Back >
< Back
How To Articles

Looking for easy step-by-step instructions to sublimate like a pro, color fill laser engraving, laser a stamp, or something else entirely? Look no further – these articles provide you with how-to information on products and processes!

Subscribe to Insights, the bi-monthly magazine of the Awards and Personalization Association.

Join to access more how-to articles, webinars, and resources.

Contains 0 items
Subtotal: $0.00

Engraving, etching, and cutting with a CO2 laser system is simple and fast. These versatile machines excel at engraving wood, glass, acrylic, specialty plastics, and many textiles.
In CorelDRAW®, draw a box that is the size of the impression area of the stamp. Make sure the outline of the box is a hairline thickness for vector cutting. Inside the box, add the text or logo the stamp will print.
We all know CO2 laser systems can be used to create remarkable projects. The technology’s versatility in engraving small, intricate patterns with accuracy continues to amaze me every day when I’m producing projects. As amazing as the CO2 laser is, it produces monochrome results. The laser cuts, etches, and engraves, but it cannot add color.
Need a quick and easy paint to use for sandcarved items? So did we! When Rayzist Photomask introduced colored paint into our trade show demonstrations and sandcarving workshops in 2007, the paint had to dry quickly, be easy to use, and feature the durability of enamel paints. We tested and experimented with different paints—and then we came across a graffiti mural artist paint called Belton Molotow.
Subsurface laser engraving (SSLE) has been available for many years, and the process has evolved from a primitive and difficult technology requiring substantial equipment and support into a highly refined yet simple process yielding truly beautiful engraving results that aren’t available with any other technology. Advances developed in Germany have made SSLE systems reliable and straightforward to use. Some of the systems now available are virtually maintenance free.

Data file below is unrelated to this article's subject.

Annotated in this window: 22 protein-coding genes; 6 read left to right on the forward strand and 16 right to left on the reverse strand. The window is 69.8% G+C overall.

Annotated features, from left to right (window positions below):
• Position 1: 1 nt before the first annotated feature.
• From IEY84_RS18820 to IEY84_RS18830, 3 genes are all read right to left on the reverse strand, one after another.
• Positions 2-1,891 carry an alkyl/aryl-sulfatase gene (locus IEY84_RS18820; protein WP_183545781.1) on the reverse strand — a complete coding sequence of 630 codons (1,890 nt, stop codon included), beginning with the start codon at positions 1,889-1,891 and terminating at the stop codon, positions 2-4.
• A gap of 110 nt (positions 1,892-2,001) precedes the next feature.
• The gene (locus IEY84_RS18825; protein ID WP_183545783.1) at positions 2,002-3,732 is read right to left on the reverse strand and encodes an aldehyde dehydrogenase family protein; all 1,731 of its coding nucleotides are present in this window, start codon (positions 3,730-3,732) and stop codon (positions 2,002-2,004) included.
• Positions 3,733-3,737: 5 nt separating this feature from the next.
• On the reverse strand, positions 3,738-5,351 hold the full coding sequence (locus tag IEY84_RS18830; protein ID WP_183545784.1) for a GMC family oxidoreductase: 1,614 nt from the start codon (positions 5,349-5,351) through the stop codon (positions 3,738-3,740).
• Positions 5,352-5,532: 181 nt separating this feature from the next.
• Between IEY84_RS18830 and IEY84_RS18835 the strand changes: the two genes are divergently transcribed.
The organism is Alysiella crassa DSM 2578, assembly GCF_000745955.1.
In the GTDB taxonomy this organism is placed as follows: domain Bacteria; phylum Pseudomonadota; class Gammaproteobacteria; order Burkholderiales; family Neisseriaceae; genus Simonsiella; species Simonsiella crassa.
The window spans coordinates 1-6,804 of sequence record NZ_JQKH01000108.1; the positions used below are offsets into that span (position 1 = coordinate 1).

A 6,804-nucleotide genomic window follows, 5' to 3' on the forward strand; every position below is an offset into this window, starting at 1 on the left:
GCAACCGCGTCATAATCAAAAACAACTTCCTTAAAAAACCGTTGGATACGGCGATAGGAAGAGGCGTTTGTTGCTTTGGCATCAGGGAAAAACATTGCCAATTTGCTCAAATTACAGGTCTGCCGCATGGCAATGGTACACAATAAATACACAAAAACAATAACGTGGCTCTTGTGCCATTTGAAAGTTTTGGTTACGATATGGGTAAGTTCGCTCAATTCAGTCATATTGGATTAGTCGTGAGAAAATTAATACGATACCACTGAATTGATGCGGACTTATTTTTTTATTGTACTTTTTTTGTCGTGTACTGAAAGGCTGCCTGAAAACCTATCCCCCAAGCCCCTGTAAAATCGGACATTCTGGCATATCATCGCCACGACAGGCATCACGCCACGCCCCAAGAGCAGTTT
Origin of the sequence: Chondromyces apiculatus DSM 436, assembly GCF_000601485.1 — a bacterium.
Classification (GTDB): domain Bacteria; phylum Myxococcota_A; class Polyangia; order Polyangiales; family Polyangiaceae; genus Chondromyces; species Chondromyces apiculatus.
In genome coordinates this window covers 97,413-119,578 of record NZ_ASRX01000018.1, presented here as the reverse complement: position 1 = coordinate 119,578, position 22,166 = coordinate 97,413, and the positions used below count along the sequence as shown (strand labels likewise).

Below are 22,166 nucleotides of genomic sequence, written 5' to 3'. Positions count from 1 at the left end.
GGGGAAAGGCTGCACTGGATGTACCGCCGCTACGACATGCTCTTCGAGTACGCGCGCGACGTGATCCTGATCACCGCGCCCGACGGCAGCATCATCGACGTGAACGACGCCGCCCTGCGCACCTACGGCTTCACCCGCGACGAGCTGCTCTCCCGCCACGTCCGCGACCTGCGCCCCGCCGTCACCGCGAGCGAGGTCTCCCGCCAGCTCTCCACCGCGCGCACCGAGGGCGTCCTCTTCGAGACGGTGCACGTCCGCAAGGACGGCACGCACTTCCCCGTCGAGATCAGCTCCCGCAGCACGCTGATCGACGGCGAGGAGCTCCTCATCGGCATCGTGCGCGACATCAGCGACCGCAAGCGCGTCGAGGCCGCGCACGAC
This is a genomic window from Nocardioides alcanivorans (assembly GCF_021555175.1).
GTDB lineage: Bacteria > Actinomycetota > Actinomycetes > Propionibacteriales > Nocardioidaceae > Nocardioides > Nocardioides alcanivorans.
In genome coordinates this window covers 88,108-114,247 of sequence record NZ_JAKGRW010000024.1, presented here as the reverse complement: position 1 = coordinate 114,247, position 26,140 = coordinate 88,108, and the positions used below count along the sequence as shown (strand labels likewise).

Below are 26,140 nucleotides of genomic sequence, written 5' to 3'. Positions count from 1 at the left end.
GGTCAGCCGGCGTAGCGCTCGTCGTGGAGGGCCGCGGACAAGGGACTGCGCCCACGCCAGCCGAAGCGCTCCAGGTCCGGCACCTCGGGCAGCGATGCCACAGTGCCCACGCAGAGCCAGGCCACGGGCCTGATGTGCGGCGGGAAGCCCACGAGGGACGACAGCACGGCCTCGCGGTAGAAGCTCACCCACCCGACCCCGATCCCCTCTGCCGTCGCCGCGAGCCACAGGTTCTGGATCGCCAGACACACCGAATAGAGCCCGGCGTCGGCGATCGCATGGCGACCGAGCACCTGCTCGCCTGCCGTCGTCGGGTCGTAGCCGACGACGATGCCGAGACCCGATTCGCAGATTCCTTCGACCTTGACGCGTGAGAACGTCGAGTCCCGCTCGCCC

With origins dating back more than 3,500 years ago in Mesopotamia, glass engraving has spanned the ages. Back then, glass was engraved with any material that was harder than the glass itself, typically rocks. But glass engraving really flourished during the Renaissance period in Europe in the 1500s, a time when nobles and royalty cherished these works of art. Fast-forward to present day, and engraved glass is still highly appreciated. But today it’s more affordable and can be appreciated by the masses.
Laser engraving and cutting systems are used extensively in the awards and personalization space for a variety of applications. In this area, lasers are often used to personalize awards, customize gifts, or create signage; however, many laser operators are finding new and different ways to utilize this type of technology to create items with a bit more dimension and depth.
When it comes to fashion, my age and Midwestern roots keep me behind the trends. I rely on my wife’s sense of style to help keep me in current clothing—within a decade or so. It is difficult, however, not to notice the ever-increasing trend for customized accessories. Personalized items are becoming more the rule than the exception. And when the weather turns cold, there are still sublimation options for customization!
Opportunities will come along that will challenge your business, your equipment, your staff, and your patience.
The typical table shear used in the engraving industry is a 12-in. guillotine configured as either a plastic or metal shear. The plastic cutting shear has a knife upper blade and is used on flexible plastics up to 3/32-in. thick. The metal cutting shear has a squared-off upper blade and is used on brass (maximum .030 in. thickness) or aluminum (maximum .040 in. thickness). Both have the same bottom blade. If you do both plastic and metal work you must have both types of shears. Changing blades is dangerous and time consuming. I do not recommend the combination blades.
«« First |1 2 3 4 | Next › Last ››
Awards and Personalization Association

The Awards and Personalization Association is the organization for retailers and suppliers of personalized and customized items. By providing education, meetings, and access to a vibrant network of professionals, the Awards and Personalization Association is the one place to ensure the growth of your talent, your business, and your professional community.

Learn More

© Awards and Personalization Association
Contact Us
Awards and Personalization Association
8735 W. Higgins Road, Suite 300

Chicago, IL 60631
(Fax) 847.375.6480

Connect with Us